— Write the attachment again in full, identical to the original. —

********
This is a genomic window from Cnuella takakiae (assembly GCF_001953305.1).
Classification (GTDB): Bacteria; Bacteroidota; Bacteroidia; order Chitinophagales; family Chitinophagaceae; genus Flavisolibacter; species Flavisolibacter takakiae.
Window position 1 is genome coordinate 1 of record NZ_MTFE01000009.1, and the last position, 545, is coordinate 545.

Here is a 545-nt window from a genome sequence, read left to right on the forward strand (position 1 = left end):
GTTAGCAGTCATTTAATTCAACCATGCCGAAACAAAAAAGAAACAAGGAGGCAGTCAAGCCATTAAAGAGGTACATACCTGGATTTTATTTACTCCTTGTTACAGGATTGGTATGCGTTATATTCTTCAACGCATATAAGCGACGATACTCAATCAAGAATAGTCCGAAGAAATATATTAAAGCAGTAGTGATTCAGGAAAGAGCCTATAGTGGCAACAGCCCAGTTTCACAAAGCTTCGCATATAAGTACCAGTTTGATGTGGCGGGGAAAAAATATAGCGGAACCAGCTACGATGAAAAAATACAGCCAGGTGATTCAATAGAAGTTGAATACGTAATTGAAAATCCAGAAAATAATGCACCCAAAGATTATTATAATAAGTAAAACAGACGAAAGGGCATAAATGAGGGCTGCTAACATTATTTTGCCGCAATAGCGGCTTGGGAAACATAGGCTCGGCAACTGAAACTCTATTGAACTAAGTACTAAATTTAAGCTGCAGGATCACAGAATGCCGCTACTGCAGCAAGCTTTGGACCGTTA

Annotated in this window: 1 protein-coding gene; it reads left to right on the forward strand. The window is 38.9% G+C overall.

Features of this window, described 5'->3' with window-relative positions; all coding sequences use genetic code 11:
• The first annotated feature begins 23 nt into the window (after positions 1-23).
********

This is a genomic window from Cnuella takakiae (assembly GCF_001953305.1).
Classification (GTDB): Bacteria; Bacteroidota; Bacteroidia; order Chitinophagales; family Chitinophagaceae; genus Flavisolibacter; species Flavisolibacter takakiae.
Window position 1 is genome coordinate 1 of record NZ_MTFE01000009.1, and the last position, 545, is coordinate 545.

Here is a 545-nt window from a genome sequence, read left to right on the forward strand (position 1 = left end):
GTTAGCAGTCATTTAATTCAACCATGCCGAAACAAAAAAGAAACAAGGAGGCAGTCAAGCCATTAAAGAGGTACATACCTGGATTTTATTTACTCCTTGTTACAGGATTGGTATGCGTTATATTCTTCAACGCATATAAGCGACGATACTCAATCAAGAATAGTCCGAAGAAATATATTAAAGCAGTAGTGATTCAGGAAAGAGCCTATAGTGGCAACAGCCCAGTTTCACAAAGCTTCGCATATAAGTACCAGTTTGATGTGGCGGGGAAAAAATATAGCGGAACCAGCTACGATGAAAAAATACAGCCAGGTGATTCAATAGAAGTTGAATACGTAATTGAAAATCCAGAAAATAATGCACCCAAAGATTATTATAATAAGTAAAACAGACGAAAGGGCATAAATGAGGGCTGCTAACATTATTTTGCCGCAATAGCGGCTTGGGAAACATAGGCTCGGCAACTGAAACTCTATTGAACTAAGTACTAAATTTAAGCTGCAGGATCACAGAATGCCGCTACTGCAGCAAGCTTTGGACCGTTA

Annotated in this window: 1 protein-coding gene; it reads left to right on the forward strand. The window is 38.9% G+C overall.

Features of this window, described 5'->3' with window-relative positions; all coding sequences use genetic code 11:
• The first annotated feature begins 23 nt into the window (after positions 1-23).